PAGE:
A popular dependent care option for both employers and employees are resource and referral services designed to help employees identify child care resources in their area. The cost to employers is usually minimal, since companies contract with one of 200 outside national referral agencies, such as Work/Family Directions in Boston, for a fixed fee. The advantage of this system is that it allows employee needs to be tailored and can cover a wide scope of services, from identifying in-home care providers or family day-care homes, to child care centers or after-school and summer programs. There is no cost to employees, since the employer has picked up the cost of the service.

"If I'd had this kind of service when my older children were kids, I wouldn't have had so many problems finding care," says Bill Johnson, the IBM manager in San Jose, Calif., and father of 2-year-old twin girls. A remarried widower, Johnson raised his three now collegeaged children alone for 10 years after their mother died. "I went through difficult times finding and keeping child care. The referral service made it much easier today," he adds.

The drawback, however, is most often in the quality and scope of services offered. Human resource and child care experts caution that when contracts are made with large referral agencies, managers should find out whether the agency has a smaller satellite office or subcontracts with smaller agencies. Local services provide more specific information about child care in that area. The more specific the referral information, the more beneficial it is to employees.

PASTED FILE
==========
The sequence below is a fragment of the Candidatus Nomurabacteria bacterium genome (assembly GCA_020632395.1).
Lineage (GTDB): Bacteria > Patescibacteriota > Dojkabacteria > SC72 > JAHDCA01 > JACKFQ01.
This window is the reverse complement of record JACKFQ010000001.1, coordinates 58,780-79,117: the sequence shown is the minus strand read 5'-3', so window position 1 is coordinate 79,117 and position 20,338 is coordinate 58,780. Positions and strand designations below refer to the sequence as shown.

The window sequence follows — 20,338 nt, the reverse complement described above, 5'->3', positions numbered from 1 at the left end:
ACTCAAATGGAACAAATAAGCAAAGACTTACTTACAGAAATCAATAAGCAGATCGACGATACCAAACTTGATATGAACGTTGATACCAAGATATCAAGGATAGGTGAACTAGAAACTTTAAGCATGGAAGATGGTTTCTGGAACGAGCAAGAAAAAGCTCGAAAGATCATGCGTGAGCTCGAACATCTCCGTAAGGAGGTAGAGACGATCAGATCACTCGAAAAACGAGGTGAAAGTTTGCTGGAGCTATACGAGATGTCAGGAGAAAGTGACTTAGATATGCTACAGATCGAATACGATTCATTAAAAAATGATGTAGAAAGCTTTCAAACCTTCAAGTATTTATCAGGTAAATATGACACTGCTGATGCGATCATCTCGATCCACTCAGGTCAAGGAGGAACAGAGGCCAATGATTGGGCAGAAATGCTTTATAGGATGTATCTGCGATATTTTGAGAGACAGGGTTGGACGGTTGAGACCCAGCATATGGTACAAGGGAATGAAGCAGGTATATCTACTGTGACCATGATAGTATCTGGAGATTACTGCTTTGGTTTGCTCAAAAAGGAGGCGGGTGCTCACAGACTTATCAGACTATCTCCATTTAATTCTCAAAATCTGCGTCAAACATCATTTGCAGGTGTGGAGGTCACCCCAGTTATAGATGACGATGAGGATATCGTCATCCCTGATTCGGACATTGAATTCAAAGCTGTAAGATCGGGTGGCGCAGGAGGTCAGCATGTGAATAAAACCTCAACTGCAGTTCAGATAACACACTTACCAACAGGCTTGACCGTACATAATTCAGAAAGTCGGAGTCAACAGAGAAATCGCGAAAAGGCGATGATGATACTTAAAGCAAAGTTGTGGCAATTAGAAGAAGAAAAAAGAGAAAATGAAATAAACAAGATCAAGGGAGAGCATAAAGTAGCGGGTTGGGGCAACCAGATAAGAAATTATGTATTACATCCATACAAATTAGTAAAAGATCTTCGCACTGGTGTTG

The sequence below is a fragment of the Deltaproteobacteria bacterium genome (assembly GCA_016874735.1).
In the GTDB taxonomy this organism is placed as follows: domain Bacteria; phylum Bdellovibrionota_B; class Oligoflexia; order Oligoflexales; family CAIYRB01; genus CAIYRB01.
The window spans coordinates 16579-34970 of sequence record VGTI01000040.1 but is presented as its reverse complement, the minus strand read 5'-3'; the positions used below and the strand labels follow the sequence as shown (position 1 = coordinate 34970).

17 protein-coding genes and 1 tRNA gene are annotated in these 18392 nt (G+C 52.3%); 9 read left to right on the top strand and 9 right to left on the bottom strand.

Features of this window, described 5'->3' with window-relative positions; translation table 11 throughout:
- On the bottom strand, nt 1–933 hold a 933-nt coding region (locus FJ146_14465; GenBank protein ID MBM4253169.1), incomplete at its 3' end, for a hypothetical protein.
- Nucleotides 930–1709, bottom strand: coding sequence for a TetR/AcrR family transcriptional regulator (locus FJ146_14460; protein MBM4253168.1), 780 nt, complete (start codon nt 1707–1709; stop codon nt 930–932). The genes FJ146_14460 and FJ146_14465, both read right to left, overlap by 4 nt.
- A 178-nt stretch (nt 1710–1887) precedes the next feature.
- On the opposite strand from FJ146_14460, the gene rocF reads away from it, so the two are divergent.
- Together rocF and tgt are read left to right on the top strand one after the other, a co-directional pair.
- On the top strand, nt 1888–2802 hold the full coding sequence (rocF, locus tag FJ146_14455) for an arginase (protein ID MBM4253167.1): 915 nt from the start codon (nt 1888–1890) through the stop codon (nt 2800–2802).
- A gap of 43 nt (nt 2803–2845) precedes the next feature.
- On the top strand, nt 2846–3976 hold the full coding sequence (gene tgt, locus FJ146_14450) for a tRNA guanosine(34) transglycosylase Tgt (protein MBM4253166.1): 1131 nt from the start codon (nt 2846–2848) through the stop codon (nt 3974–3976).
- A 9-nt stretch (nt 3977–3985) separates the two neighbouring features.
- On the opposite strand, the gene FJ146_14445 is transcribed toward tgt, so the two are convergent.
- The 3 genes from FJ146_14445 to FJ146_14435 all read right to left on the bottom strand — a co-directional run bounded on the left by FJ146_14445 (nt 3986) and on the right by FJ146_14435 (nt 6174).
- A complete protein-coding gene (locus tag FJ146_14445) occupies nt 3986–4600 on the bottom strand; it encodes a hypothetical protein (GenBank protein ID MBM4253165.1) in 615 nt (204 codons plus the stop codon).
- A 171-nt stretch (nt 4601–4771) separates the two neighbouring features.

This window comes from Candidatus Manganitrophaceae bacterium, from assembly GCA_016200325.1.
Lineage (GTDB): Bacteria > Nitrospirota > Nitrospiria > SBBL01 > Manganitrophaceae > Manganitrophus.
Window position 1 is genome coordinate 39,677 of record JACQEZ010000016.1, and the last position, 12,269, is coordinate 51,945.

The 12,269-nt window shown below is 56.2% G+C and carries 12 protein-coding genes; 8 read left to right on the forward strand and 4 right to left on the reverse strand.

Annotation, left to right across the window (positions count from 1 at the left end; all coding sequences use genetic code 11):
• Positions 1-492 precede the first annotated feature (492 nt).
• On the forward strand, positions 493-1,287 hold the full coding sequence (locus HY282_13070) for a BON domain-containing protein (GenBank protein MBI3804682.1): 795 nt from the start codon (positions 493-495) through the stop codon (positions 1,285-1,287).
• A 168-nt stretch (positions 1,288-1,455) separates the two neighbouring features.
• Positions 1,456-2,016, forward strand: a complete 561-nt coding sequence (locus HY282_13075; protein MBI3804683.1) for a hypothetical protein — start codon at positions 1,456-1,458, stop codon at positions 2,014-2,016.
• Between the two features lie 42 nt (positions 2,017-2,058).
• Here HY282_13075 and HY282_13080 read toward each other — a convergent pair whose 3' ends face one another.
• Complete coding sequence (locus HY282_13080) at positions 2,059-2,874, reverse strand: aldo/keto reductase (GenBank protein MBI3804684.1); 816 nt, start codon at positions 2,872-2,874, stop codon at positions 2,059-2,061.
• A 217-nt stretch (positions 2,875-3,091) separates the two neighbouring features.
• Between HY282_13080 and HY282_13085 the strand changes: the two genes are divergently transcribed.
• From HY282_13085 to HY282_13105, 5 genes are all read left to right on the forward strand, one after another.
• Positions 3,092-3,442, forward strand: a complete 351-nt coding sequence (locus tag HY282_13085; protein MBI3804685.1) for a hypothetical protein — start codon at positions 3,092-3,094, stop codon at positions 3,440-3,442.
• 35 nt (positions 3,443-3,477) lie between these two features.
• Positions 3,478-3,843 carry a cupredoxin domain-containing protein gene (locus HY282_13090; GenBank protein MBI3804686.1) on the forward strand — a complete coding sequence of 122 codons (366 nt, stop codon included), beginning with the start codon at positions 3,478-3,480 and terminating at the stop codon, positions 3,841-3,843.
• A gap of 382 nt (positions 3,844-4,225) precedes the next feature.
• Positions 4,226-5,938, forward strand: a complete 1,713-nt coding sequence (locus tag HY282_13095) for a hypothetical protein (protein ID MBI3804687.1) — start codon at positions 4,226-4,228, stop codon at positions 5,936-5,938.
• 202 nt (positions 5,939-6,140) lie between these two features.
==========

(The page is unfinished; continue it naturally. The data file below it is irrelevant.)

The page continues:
"Our company referral agency was helpful in finding organized child care, but not in finding individuals for in-home care," says Cassandra Philippeaux, director of employment and employee relations for corporate headquarters at Sterling Winthrop in New York City. The referral firm supplied her with a list of agencies that could provide nannies and a listing of family day-care homes, but Philippeaux did not like the caregivers the agencies sent.

Because she had difficulty finding quality care, Philippeaux went back to work without a sitter. "My husband took off three weeks from work to stay at home with our son. I considered taking a personal leave of absence and thought my career was going to end abruptly," she says. Three nannies and 15 months later, the couple now uses a family day-care home they found via the same referral service, an option they reconsidered now that their child was older. "It's a service that companies should offer, but employees should know the type of references the agency is best at offering."

Child Care At Work

Perhaps the most widely sought-after corporate child care benefit are on- or near-site child care centers. The Roche Child Care Center sponsored by Hoffman-La Roche is considered a model facility in the corporate child care business. The tan two-story house on a tree-lined street in a residential neighborhood of Nutley, N.J., looks almost like any other house on the block. But it is home-away-from-home for 133 children, ages 18 months to 12 years, whose parents work for the pharmaceutical giant.